Now that HBO and ESPN have done their part to expand the ranks even further, it might be time for a brief accounting of the programs that — as far as we know — are currently facing an NCAA inquiry stemming from players receiving improper benefits from third parties, or that have good reason to expect one in the immediate future:
• Auburn: Athletic director Jay Jacobs said Wednesday the university has contacted the SEC and the NCAA over allegations by four former players on HBO's "Real Sports" with Bryant Gumbel that they accepted cash from boosters before and after arriving at Auburn, from 2002-07. This is on top of the ongoing/unresolved probe into a legion of allegations into the recruitment of Cam Newton out of junior college in 2009-10. And the ongoing/unresolved probe into the recruitment of a pair of high school teammates in Louisiana.
• LSU: Van Malone, a former cornerbacks coach at Texas A&M, told ESPN on camera that Texas-based "trainer"/street agent Willie Lyles once shopped prized recruit Patrick Peterson to A&M for $80,000 in 2007. ("He said that was something we were going to have to beat as a university to be able to obtain the services of this kid.") LSU wasn't specifically implicated in the ESPN report but has already come under NCAA scrutiny for a $6,000 payment to Lyles' scouting service, and just last week responded to the NCAA's allegations that a former player (short-lived JUCO signee Akiem Hicks) received improper transportation and lodging on campus in 2009, facilitated by a former assistant coach.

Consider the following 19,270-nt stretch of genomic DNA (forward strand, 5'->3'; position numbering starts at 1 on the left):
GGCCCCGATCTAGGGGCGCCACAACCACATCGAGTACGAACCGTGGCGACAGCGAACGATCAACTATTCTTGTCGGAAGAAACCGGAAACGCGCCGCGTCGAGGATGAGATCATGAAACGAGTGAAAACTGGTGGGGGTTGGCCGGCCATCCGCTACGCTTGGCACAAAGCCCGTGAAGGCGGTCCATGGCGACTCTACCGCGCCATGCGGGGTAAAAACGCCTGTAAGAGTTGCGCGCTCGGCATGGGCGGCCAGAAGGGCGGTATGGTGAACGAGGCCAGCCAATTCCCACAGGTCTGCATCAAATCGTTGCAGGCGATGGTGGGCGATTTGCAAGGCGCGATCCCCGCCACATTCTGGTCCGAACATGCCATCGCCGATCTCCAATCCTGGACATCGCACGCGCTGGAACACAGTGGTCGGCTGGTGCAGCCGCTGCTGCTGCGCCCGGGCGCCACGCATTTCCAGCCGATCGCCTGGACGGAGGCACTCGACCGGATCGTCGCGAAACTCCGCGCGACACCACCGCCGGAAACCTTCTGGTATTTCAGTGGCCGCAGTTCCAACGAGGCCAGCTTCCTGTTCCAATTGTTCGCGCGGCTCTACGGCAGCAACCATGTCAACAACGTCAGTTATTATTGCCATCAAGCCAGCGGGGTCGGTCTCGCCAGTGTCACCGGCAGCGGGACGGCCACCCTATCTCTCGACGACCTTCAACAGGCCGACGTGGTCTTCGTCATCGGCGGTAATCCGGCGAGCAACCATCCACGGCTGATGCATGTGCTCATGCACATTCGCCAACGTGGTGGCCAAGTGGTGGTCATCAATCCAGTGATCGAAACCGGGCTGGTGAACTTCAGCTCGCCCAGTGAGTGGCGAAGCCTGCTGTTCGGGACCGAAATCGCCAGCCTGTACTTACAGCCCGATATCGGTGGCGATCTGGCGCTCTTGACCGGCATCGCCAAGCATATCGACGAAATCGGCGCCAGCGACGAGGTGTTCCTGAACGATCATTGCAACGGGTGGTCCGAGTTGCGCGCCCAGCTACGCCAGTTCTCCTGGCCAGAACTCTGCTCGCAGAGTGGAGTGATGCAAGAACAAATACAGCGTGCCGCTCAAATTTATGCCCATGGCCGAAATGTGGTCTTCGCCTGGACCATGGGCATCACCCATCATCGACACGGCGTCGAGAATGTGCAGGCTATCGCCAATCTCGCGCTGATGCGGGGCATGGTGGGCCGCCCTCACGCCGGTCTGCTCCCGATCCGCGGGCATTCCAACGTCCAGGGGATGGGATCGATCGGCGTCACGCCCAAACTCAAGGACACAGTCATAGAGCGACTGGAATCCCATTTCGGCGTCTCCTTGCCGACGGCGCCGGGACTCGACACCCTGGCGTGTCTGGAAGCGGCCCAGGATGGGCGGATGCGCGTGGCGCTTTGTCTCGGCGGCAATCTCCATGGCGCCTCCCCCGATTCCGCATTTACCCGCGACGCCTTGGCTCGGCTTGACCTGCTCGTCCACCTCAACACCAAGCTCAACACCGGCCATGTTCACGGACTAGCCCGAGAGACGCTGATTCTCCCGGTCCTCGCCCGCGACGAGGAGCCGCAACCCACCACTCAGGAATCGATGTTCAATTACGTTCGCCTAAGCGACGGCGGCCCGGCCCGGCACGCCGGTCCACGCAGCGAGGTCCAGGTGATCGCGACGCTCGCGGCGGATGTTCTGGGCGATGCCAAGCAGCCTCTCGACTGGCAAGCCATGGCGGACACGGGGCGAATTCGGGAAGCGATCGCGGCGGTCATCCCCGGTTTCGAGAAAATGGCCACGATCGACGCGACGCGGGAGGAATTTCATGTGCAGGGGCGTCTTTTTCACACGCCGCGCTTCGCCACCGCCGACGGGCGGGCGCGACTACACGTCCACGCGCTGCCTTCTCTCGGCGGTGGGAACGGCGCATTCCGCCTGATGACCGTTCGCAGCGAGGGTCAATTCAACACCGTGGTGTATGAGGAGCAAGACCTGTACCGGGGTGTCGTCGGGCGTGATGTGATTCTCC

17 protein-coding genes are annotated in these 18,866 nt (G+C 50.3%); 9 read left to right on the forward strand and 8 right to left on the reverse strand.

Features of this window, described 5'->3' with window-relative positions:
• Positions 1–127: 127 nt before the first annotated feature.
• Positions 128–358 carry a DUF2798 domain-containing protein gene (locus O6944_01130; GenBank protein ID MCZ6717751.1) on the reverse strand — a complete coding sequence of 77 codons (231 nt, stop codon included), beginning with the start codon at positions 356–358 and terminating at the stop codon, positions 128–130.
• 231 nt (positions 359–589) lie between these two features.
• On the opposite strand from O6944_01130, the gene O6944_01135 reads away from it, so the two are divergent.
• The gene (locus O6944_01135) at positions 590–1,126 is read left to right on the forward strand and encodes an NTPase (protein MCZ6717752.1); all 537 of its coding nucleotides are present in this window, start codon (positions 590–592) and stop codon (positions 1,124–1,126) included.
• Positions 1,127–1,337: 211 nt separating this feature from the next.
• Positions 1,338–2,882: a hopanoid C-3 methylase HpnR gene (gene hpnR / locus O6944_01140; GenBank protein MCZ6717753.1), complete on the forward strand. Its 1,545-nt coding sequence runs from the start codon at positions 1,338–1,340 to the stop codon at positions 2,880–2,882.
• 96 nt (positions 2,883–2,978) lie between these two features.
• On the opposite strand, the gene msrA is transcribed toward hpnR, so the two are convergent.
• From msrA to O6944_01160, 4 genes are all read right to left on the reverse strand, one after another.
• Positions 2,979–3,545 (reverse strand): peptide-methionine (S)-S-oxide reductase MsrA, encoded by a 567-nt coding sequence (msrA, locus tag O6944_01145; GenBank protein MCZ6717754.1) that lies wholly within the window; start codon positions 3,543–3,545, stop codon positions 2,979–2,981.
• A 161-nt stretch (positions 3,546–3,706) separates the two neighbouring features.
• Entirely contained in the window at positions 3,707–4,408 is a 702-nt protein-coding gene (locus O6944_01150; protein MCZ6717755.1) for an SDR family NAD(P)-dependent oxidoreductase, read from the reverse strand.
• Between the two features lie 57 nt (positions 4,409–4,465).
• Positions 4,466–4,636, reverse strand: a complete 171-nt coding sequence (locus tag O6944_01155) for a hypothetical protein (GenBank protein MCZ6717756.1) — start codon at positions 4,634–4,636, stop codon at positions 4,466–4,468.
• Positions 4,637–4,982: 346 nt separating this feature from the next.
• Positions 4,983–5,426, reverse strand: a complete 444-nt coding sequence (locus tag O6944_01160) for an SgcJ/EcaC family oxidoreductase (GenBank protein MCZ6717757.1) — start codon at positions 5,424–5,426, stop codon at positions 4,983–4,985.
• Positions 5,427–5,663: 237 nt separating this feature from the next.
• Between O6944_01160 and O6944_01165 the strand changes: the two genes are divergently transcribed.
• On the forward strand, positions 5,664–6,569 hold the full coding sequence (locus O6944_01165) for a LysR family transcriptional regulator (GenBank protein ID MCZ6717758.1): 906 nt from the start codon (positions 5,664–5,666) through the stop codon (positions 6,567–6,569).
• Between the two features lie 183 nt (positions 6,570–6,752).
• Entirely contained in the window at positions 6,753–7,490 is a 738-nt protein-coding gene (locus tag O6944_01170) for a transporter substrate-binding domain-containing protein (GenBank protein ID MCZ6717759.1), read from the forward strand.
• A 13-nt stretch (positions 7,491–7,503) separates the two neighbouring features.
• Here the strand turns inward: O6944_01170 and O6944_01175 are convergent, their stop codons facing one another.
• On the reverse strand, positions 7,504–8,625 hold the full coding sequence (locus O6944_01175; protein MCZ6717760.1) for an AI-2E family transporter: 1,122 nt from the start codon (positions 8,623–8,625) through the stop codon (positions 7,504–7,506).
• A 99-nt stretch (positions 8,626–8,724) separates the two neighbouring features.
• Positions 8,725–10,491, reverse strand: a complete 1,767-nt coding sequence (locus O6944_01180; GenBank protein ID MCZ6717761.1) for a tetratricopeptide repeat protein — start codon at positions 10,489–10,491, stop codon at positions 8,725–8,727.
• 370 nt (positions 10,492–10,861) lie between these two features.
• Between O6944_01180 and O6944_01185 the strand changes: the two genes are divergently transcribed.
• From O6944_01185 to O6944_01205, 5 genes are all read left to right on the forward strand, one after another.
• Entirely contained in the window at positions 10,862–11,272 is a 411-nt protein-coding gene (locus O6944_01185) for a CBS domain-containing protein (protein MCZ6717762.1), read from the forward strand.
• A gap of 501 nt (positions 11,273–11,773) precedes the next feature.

• Mississippi State: The investigation into Newton's recruitment is likely centered in Starkville, where Bulldog boosters and coaches allegedly fielded most of the solicitations from Cecil Newton and his minion, Kenny Rogers.
• North Carolina: The jury is still out on the various agent-related scandals that sidelined more than a dozen Tar Heels for all or part of last season and implicated an assistant coach, John Blake, who allegedly used his access to steer players to his friend and sometime benefactor, late NFL agent Gary Wichard. There's also that pesky academic misconduct scandal lurking in the background.
• Ohio State: Coach Jim Tressel has already admitted to keeping quiet throughout 2010 about an email tip that multiple players (including his starting quarterback) had sold memorabilia for cash and free tattoos in 2009, and to sitting on that information for another month after the university and NCAA were alerted last December. Now the Buckeyes are just waiting for the other shoe to drop.
• Oklahoma State: A pair of lawsuits filed in Texas this week have forced OSU to initiate its own investigation into claims that former receiver Dez Bryant borrowed more than $600,000 in jewelry, sports tickets and cash against future pro earnings in the summer of 2009, before his junior season. Of course, Bryant barely had a junior season because of a season-long suspension for lying to the NCAA about his contact with Deion Sanders, a few months before signing with Sanders' agent, Eugene Parker.
• Texas A&M: See above re: Willie Lyles.